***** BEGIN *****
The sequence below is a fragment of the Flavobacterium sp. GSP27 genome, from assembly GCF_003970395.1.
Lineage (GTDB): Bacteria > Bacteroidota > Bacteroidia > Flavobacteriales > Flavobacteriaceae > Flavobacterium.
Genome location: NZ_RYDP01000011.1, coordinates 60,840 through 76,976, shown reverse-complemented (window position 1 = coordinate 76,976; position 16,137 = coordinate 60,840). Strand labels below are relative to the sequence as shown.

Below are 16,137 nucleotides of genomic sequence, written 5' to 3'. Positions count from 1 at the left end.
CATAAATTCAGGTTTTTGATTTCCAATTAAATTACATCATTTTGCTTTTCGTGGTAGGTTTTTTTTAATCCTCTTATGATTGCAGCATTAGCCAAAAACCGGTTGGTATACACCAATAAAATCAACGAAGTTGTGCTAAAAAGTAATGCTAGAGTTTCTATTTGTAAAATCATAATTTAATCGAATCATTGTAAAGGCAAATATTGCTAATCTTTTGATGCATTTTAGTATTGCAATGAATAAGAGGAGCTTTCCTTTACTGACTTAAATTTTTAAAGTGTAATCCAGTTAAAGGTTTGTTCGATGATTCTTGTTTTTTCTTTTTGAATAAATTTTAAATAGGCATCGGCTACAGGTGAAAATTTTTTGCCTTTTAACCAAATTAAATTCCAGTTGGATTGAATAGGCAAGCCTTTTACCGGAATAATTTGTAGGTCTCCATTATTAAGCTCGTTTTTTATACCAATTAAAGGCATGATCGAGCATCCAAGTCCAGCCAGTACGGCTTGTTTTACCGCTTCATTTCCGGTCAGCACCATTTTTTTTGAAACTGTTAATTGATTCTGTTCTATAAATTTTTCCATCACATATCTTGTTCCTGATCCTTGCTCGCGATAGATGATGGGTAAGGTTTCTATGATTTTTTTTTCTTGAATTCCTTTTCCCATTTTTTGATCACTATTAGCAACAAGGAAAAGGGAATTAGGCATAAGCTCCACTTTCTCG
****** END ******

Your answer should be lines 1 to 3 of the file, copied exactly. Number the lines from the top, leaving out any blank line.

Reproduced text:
The sequence below is a fragment of the Flavobacterium sp. GSP27 genome, from assembly GCF_003970395.1.
Lineage (GTDB): Bacteria > Bacteroidota > Bacteroidia > Flavobacteriales > Flavobacteriaceae > Flavobacterium.
Genome location: NZ_RYDP01000011.1, coordinates 60,840 through 76,976, shown reverse-complemented (window position 1 = coordinate 76,976; position 16,137 = coordinate 60,840). Strand labels below are relative to the sequence as shown.